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How much weight did these warriors carry? Archaeological finds let us give a pretty good estimate. A Corinthian aryballos (oil flask)in the Metropolitan Museum of Art, Accession Number: 41.162.157

Today, people with detailed direct knowledge of Iron Age arms and armour in the Aegean describe them as for athletes, as lightweight as the smiths could make them. Most hoplites had just one or two spears, a round shield, some kind of headpiece and some kind of sword, dagger, or cleaver. A hoplite was heavily burdened in comparison to man with a club and a selection of rocks in a fold of his tunic, not in comparison with modern ‘light’ (not motor-borne) infantry who often carry their own body weight in equipment. So where does the idea that hoplites wore 30 kilos of equipment come from? Back in 2010, Peter Krentz laid out the sad story.

Most scholars writing in English today estimate the weight of a hoplite’s equipment as 70 pounds (33 kilograms) or more, a figure that goes back to Delbrück, who took the figure 72 pounds from W. Rüstow and H. Köchly’s Geschichte des griechischen Kriegswesens von der ältesten Zeit bis auf Pyrrhos (1852). These are German pounds, each equal to 500 grams or 0.5 kilograms, as is clear from places where Rüstow and Köchly give weights in both pounds and kilograms. Their original estimate, therefore, was actually about 36 kilograms (79 avoirdupois pounds). Even this lofty figure has been exaggerated— in 1994 Richard A. Gabriel and Donald W. Boose gave the weight of a panoply (a full set of hoplite equipment) as 85–90 pounds (39–41 kilograms). But, as I say, most scholars writing in English today favor 70 avoirdupois pounds, which Victor Davis Hanson describes as “an incredible burden to endure for the ancient infantryman, who himself probably weighed no more than some 150 pounds.” Rüstow and Köchly’s figures do not deserve this veneration. They did not weigh museum pieces or attempt to reconstruct the equipment. As a result, a reviewer, Theodor Bergk, dismissed their figures as “purely hypothetical attempts,” while Hans Droysen justified his decision to ignore them by calling them “arbitrary estimates.” After all the archaeological discoveries of the past century and a half, especially in the German excavations at Olympia, we can do better today.

– Peter Krentz, “A Cup by Douris and the Battle of Marathon,” in Garrett G. Fagan and Matthew Trundle (eds.), New Perspectives on Ancient Warfare (Brill: Leiden, 2010) pp. 188-190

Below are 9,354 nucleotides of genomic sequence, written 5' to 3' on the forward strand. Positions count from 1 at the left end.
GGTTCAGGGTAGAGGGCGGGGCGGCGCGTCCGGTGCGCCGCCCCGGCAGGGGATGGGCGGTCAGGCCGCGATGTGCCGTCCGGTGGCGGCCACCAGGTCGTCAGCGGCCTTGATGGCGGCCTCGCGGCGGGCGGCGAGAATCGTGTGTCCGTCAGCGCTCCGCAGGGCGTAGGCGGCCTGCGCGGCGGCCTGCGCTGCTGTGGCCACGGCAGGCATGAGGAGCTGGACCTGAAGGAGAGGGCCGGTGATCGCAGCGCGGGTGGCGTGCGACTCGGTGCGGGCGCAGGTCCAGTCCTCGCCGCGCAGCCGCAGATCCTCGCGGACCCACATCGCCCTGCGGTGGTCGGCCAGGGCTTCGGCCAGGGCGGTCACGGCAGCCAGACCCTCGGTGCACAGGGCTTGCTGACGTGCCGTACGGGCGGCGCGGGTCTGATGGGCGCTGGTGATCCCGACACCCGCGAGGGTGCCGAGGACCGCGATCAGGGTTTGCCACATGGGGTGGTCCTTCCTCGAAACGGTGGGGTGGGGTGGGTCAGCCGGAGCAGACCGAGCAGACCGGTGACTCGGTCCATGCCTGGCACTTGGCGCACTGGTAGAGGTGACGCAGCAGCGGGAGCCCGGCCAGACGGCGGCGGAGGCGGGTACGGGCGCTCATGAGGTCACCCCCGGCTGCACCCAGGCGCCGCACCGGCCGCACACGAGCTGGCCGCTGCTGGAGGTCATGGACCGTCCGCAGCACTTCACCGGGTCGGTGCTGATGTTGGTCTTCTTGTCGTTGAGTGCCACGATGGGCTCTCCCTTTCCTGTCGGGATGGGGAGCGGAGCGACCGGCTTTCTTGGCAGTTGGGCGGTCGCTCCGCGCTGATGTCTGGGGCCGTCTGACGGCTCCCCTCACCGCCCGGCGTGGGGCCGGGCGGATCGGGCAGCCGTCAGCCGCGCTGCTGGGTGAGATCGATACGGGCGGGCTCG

In short, this number persisted because it was the first one on the table, and because archaeologists refused to systematically measure and weigh finds until the 1990s (and when they did, they mostly did so in Greek and German, while the people becoming interested in hoplites only read English). Krentz estimates the weight of hoplite equipment as follows:

  • Helmet 1.2 kg {Extant Late Corinthian helmets}
  • Body Armour 3.6–6.8 kg {Extant bronze cuirasses and modern linen and leather armour}
  • Greaves (pair) 1.3 kg {Extant bronze greaves}
  • Shield 3.2–6.8 kg {Reconstructions based on two extant shields from Italy; for example, the poplar wood shield covered in 0.5 mm bronze sheet in the Museuo Gregoriano would have weighed 6.2 kg/13.5 lbs new}
  • Spear 1.5 kg {Reconstructions based on extant spearheads and buttspikes}
  • Sword, Scabbard, and Baldric 1-2 kg {Parallels with Roman gladii, weight of one damaged original}
  • Clothing 1 kg {Reconstructions}
  • Total (rounded) 13–21 kg

All of his figures are consistent with the weight of kit from other cultures. While modern infantry have to carry more than their body weight over the mountains of Afghanistan or the steppes of upper Mesopotamia, a Greek hoplite carried about as much weight into combat as I hauled to and from school five days a week.

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Edit 2019-08-03: Corrected the names of the editors of the collection with Krentz’ article

An grave stele from near Athens c. 390 BCE in the Metropolitan Museum of Art, NY, accession number 40.11.23